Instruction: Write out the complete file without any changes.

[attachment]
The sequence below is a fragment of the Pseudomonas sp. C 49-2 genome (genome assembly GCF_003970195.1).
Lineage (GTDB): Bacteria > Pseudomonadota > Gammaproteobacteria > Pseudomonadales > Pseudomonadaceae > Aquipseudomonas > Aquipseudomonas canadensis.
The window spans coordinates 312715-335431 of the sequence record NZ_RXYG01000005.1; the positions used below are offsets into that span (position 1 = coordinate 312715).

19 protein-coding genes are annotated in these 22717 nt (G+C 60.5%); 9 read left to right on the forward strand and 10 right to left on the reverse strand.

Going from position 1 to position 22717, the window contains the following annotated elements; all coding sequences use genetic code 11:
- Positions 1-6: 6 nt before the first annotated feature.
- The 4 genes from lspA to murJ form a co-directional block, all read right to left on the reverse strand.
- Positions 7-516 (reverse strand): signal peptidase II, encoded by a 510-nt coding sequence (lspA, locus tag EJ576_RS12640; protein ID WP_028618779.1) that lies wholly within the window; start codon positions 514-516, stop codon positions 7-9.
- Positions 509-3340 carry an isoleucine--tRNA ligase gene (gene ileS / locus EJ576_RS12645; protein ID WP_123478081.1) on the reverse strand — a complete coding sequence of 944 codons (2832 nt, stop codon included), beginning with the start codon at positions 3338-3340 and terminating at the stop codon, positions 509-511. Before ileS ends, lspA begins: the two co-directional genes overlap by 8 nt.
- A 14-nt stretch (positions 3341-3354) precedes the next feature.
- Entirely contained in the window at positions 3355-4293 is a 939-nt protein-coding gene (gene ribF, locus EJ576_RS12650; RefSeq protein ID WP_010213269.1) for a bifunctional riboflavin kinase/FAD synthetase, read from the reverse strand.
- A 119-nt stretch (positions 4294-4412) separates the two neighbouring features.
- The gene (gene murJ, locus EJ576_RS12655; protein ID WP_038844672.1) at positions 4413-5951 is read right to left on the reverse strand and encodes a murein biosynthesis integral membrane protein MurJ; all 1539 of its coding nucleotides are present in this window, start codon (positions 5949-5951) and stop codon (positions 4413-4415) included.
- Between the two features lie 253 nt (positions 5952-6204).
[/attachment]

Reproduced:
The sequence below is a fragment of the Pseudomonas sp. C 49-2 genome (genome assembly GCF_003970195.1).
Lineage (GTDB): Bacteria > Pseudomonadota > Gammaproteobacteria > Pseudomonadales > Pseudomonadaceae > Aquipseudomonas > Aquipseudomonas canadensis.
The window spans coordinates 312715-335431 of the sequence record NZ_RXYG01000005.1; the positions used below are offsets into that span (position 1 = coordinate 312715).

19 protein-coding genes are annotated in these 22717 nt (G+C 60.5%); 9 read left to right on the forward strand and 10 right to left on the reverse strand.

Going from position 1 to position 22717, the window contains the following annotated elements; all coding sequences use genetic code 11:
- Positions 1-6: 6 nt before the first annotated feature.
- The 4 genes from lspA to murJ form a co-directional block, all read right to left on the reverse strand.
- Positions 7-516 (reverse strand): signal peptidase II, encoded by a 510-nt coding sequence (lspA, locus tag EJ576_RS12640; protein ID WP_028618779.1) that lies wholly within the window; start codon positions 514-516, stop codon positions 7-9.
- Positions 509-3340 carry an isoleucine--tRNA ligase gene (gene ileS / locus EJ576_RS12645; protein ID WP_123478081.1) on the reverse strand — a complete coding sequence of 944 codons (2832 nt, stop codon included), beginning with the start codon at positions 3338-3340 and terminating at the stop codon, positions 509-511. Before ileS ends, lspA begins: the two co-directional genes overlap by 8 nt.
- A 14-nt stretch (positions 3341-3354) precedes the next feature.
- Entirely contained in the window at positions 3355-4293 is a 939-nt protein-coding gene (gene ribF, locus EJ576_RS12650; RefSeq protein ID WP_010213269.1) for a bifunctional riboflavin kinase/FAD synthetase, read from the reverse strand.
- A 119-nt stretch (positions 4294-4412) separates the two neighbouring features.
- The gene (gene murJ, locus EJ576_RS12655; protein ID WP_038844672.1) at positions 4413-5951 is read right to left on the reverse strand and encodes a murein biosynthesis integral membrane protein MurJ; all 1539 of its coding nucleotides are present in this window, start codon (positions 5949-5951) and stop codon (positions 4413-4415) included.
- Between the two features lie 253 nt (positions 5952-6204).